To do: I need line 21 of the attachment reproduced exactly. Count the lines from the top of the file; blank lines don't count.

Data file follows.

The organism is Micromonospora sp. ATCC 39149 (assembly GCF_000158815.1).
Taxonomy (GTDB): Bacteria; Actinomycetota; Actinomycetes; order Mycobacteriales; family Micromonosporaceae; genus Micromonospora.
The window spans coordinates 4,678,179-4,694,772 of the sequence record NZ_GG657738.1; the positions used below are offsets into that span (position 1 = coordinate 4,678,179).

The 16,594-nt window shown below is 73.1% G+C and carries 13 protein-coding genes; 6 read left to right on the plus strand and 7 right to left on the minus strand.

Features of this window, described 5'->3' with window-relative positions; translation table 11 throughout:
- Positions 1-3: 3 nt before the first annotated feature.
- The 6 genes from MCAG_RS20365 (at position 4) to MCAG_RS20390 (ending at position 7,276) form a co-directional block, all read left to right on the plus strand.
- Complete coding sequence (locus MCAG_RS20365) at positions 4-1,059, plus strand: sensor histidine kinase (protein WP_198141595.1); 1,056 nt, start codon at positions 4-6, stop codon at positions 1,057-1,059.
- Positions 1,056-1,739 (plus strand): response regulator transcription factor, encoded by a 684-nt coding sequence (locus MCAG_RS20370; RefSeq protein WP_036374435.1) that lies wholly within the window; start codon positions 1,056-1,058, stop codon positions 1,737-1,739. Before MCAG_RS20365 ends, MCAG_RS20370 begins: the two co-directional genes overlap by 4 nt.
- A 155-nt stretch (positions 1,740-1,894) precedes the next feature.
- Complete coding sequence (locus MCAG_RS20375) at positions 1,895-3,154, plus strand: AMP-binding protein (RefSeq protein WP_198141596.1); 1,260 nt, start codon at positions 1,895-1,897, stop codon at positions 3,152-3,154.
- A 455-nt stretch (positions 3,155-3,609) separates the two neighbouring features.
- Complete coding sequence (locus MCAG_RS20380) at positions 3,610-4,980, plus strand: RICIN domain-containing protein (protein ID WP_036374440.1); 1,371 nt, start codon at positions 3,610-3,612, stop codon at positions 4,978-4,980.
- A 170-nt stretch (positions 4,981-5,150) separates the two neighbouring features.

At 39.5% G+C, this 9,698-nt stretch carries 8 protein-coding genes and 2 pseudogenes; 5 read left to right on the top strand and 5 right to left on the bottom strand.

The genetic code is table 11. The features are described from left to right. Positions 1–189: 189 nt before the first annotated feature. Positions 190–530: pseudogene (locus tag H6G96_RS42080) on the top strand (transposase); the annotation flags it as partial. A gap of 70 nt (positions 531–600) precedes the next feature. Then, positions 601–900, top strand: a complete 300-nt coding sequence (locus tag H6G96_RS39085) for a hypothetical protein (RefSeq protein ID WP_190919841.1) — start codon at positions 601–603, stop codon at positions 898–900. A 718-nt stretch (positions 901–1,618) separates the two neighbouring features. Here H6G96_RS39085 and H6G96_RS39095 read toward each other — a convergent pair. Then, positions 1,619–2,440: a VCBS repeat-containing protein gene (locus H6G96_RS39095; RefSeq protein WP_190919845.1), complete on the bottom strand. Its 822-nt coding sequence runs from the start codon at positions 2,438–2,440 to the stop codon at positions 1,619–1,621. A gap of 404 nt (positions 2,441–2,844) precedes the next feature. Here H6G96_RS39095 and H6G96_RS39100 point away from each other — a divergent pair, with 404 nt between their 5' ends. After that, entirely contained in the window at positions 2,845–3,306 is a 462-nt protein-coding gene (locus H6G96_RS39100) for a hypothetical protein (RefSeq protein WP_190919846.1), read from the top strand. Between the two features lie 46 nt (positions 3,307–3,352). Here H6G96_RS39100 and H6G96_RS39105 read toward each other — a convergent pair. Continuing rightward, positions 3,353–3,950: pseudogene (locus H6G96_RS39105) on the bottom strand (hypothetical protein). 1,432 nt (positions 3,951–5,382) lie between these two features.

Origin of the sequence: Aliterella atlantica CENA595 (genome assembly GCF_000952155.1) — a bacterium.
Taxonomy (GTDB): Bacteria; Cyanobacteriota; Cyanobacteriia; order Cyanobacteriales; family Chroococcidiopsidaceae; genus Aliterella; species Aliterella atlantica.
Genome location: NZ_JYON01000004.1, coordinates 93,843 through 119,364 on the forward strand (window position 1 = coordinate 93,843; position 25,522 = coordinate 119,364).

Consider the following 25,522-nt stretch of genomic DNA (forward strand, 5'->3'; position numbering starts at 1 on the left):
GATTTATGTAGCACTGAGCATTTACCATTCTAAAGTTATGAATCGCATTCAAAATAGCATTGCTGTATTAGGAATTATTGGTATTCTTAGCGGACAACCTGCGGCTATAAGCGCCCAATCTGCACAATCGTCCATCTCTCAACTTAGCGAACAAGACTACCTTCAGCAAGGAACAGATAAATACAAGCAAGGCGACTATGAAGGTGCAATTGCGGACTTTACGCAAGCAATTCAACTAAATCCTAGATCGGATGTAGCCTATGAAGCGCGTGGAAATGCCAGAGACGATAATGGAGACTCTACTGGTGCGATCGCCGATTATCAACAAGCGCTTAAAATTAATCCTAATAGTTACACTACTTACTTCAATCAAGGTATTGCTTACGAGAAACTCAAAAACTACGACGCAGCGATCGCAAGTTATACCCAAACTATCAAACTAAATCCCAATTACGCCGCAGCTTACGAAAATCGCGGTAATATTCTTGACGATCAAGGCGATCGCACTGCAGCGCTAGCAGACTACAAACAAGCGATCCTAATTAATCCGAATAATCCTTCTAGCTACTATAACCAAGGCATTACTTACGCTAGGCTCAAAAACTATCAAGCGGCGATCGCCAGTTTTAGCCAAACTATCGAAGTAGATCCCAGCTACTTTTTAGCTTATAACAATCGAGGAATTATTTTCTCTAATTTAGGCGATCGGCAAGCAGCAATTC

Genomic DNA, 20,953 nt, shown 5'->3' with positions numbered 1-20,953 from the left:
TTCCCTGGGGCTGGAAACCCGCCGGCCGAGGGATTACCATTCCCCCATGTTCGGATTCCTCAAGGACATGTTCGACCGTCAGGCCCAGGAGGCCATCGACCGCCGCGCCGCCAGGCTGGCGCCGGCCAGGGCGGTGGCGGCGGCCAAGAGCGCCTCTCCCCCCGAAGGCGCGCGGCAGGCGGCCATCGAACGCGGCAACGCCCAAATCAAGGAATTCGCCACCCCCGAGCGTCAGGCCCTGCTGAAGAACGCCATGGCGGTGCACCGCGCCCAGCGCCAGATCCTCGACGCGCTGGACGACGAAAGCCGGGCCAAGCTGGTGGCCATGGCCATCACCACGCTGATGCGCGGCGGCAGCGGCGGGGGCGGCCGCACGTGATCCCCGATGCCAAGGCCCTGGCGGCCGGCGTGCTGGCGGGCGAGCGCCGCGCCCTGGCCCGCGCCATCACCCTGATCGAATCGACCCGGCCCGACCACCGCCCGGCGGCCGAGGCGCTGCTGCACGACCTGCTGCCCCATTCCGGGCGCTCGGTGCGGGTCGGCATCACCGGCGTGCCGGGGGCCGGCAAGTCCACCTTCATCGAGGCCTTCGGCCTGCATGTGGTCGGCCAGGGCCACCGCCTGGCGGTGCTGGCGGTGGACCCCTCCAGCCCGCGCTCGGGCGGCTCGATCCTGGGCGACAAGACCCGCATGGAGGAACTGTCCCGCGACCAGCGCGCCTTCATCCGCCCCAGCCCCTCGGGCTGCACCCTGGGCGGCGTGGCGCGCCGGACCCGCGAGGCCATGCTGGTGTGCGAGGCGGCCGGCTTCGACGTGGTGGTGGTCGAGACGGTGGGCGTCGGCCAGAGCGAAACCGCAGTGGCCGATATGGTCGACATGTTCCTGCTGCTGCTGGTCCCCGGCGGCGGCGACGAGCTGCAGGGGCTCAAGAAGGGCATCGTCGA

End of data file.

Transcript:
GATTTATGTAGCACTGAGCATTTACCATTCTAAAGTTATGAATCGCATTCAAAATAGCATTGCTGTATTAGGAATTATTGGTATTCTTAGCGGACAACCTGCGGCTATAAGCGCCCAATCTGCACAATCGTCCATCTCTCAACTTAGCGAACAAGACTACCTTCAGCAAGGAACAGATAAATACAAGCAAGGCGACTATGAAGGTGCAATTGCGGACTTTACGCAAGCAATTCAACTAAATCCTAGATCGGATGTAGCCTATGAAGCGCGTGGAAATGCCAGAGACGATAATGGAGACTCTACTGGTGCGATCGCCGATTATCAACAAGCGCTTAAAATTAATCCTAATAGTTACACTACTTACTTCAATCAAGGTATTGCTTACGAGAAACTCAAAAACTACGACGCAGCGATCGCAAGTTATACCCAAACTATCAAACTAAATCCCAATTACGCCGCAGCTTACGAAAATCGCGGTAATATTCTTGACGATCAAGGCGATCGCACTGCAGCGCTAGCAGACTACAAACAAGCGATCCTAATTAATCCGAATAATCCTTCTAGCTACTATAACCAAGGCATTACTTACGCTAGGCTCAAAAACTATCAAGCGGCGATCGCCAGTTTTAGCCAAACTATCGAAGTAGATCCCAGCTACTTTTTAGCTTATAACAATCGAGGAATTATTTTCTCTAATTTAGGCGATCGGCAAGCAGCAATTC